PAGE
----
ICARUS QUARTET/Big Things: Experimental music from a piano/percussion crew that colors things with electronics in a most whimsical fashion. Probably best appreciated by eggheads that can listen to this in a properly critical way, the crew behind it are no slouches in the egghead department themselves. Whether a birds of a feather kind of thing or not, it makes great science fiction music for people that don't want the future to have too dark a view.
(Furious Artisans 6829)
BERGAMOT QUARTET/In the Brink: In which we find string quartet music taking a well measured leap in to the future with a set of premiere pieces that respect the tradition while expanding the future. A progressive set that's not so cutting edge that it alienates the old timers, this is how to be ground breaking in a very good way. Solid and skillful, this is the classical music of the future.
(New Focus 316)
TOM FLAHERTY/Mixed Messages: A set where new age meets contemporary classical meets outer space, this electro acoustic mover even brings toys into the mix as he follows Allen Toussaint's view that there's music everywhere. The kind of stuff you can hear playing at an installation and buy impulsively on the way out, you can bet that at the very least, your kids will be fascinated by a grown up playing toy piano. Wild in it's own way.
(New Focus 326)
AL GROMER KHAN/Ambient Religion: Khan once against expands and explodes tropes as he approaches ambient music from a different direction with a different mindset. Using Eno's pomo esthetic as a jumping off point and eschewing trying to make it have pop sensibilities, he ventures off into other realms that early new age music only hinted at. Bringing the environment to his instruments, Khan finds inner space being a place that needs further exploration. All it takes is headphones and an aversion to noise to get this set to send you on your way.
DON HANSON/Echoes of Light: A sax man whose love of Jesus was kick started by hanging around with Sonny Stitt (after Sonny saw the light) finds a place to meld the spirit with the word hitting you over the head with light and easy grooves that don't need words to send their message of getting grounded and seeing things as they should be seen. Aside from that, a solid smooth jazz cat as well, Hanson's long over due debut hits the mark throughout.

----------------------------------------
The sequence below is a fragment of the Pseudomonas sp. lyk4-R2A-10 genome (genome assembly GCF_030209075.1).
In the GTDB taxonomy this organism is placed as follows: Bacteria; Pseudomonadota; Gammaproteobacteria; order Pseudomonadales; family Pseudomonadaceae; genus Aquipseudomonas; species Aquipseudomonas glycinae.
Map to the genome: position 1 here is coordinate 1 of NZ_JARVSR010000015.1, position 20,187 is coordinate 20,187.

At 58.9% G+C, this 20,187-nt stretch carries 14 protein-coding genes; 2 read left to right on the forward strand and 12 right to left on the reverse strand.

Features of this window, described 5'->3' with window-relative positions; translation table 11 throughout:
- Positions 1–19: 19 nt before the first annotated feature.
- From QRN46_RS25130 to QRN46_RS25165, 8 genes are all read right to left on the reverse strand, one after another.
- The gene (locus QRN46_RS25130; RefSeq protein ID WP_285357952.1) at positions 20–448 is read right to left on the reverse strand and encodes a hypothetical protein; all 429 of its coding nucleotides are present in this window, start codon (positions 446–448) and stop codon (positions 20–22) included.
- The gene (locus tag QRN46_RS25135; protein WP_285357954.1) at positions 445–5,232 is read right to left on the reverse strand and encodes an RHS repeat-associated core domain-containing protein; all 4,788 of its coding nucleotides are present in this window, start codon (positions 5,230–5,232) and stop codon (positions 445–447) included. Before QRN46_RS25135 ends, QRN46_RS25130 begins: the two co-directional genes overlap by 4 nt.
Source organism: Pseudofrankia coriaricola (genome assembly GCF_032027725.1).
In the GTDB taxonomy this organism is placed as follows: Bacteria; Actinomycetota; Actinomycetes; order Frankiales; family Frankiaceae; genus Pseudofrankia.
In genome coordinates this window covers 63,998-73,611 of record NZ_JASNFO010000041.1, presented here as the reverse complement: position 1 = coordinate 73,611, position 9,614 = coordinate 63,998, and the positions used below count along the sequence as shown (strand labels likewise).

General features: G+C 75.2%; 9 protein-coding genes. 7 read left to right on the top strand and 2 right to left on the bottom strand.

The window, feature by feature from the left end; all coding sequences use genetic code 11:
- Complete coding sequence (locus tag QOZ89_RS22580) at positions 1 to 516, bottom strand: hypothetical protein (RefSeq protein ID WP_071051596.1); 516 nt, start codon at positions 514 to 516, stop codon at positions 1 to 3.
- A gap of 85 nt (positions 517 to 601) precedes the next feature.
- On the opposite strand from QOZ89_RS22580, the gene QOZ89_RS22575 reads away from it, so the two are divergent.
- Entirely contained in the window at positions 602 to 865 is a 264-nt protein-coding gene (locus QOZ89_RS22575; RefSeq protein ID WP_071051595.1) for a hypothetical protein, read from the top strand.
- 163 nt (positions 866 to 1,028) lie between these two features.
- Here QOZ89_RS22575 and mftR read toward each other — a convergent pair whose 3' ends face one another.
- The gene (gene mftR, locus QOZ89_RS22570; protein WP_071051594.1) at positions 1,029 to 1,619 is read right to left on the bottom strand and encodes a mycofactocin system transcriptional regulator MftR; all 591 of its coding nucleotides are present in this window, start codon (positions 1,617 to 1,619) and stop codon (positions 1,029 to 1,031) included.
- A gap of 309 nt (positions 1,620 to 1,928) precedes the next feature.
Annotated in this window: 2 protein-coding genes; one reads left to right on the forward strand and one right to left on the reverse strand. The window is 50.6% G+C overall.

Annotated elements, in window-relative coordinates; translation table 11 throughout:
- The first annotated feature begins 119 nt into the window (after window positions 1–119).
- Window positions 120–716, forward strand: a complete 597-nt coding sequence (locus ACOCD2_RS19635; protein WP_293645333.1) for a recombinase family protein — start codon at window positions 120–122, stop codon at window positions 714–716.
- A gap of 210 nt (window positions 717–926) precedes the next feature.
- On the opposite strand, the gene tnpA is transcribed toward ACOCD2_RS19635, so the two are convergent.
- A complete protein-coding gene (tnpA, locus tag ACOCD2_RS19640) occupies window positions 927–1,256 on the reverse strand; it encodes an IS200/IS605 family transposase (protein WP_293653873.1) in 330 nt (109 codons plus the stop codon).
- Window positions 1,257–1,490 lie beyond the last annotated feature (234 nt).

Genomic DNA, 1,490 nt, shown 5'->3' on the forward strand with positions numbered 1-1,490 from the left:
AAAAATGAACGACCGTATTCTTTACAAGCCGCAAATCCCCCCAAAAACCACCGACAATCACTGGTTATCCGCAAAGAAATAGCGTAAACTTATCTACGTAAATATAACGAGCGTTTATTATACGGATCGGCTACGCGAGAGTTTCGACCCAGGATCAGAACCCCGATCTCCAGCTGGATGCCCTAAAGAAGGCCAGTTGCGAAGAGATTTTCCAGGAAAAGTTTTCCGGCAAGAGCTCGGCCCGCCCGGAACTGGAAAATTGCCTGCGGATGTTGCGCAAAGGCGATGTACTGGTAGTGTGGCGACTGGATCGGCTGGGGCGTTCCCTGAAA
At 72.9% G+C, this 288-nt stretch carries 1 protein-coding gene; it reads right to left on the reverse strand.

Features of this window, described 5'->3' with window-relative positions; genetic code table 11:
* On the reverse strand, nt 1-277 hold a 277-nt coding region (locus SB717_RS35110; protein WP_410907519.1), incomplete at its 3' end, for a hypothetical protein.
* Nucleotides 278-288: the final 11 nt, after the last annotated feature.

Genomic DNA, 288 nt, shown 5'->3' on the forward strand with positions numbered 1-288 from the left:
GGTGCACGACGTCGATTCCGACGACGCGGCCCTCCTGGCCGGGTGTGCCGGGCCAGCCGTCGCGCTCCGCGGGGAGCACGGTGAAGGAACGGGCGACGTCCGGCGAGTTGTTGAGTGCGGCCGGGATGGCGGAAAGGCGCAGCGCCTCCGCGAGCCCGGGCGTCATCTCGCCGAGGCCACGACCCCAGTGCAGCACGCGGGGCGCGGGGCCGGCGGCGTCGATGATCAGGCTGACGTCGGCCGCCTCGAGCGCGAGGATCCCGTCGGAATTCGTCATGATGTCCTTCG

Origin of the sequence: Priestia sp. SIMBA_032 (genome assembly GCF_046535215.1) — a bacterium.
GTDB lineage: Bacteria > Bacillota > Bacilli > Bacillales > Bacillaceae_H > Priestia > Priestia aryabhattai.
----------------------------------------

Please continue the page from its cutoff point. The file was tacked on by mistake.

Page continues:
KIRK EDWARDS/AKA Project: If the Airmen of Note has given you a taste of good things the military can do with our tax money, take a spin with this cat who was with the Coast Guard band for 20 years and knows what to do with a sax. Surrounded by first call cats that know the score and recording at Van Gelder's, this straight ahead jazz quartet is so in the pocket you hope they find the time and tide to go out as a real band sometime. Tight and solid, these guys blow up a most righteous storm. Well done.
ALBARE & CO./Freedom: Hanging with the Brecker family and other old pals, the masterful smooth jazz guitarist wants to remind us that jazz has long been protest music potent enough to be suppressed and that freedom is more that just another word for nothing left to lose. Super tasty smooth jazz, this is certainly music needed to free you from the torrent of bulloney that swirls about us way too much. Check it out.
MY LAI: The Kronos Quartet presents a premiere recording about a time when massacres of children weren't committed by domestic terrorists and their apologizers. Back when the powers that be approved of nuking who ever wasn't like us in the name of stopping communism, this was one of the dark periods in American history. An appropriate dramatic work, the quartet's music captures the miasma surrounding it all, pushing things far but never actually going-over the top. A dramatic work that could only have been properly presented in a non-commercial setting, it's time to listen and learn at a lot of levels.
(Smithsonian Folkways 40251)
GEORGE DeLANCEY/Swing Springs: A delightful, straight ahead swinger with an almost big band making the kind of moves that recall celebrating the arranger, this is the perfect bookend for Friday after work jazz to be played when the weekend is slipping away and you don't want it to end. Well done.
LORELEI ENSEMBLE/Antigone: A specially commissioned work by and for this modern choral group that has nothing to do with the ancient Greeks. Focused on the works and words of the anti Nazi White Rose resistance movement, this deep and timely work takes a lot of focus to get the most out of. Committed to making new works for the ages, they deliver on their promise here pretty mightily.
(New Focus 333)
JOSH TATSUO CULLEN/Scenes in Tin Can Alley: Florence Price, a ground breaking black woman composer who was all but forgotten by the time she was rediscovered in 2009, was a contemporary of Scott Joplin but she could cover the water front from rags to classical. A piano man right in step with her vibe brings some long lost or never before recorded manuscripts to the fore in a program that's sure to fry your brain. Killer stuff that still sounds unique today, whether into jazz or classical, you're sure to find plenty about this set to like. Solid throughout.
(Blue Griffin 615)
June 1, 2022
830 W. Route 22 #144
Lake Zurich, IL. 60047
CHRIS SPECTOR, Editor and Publisher
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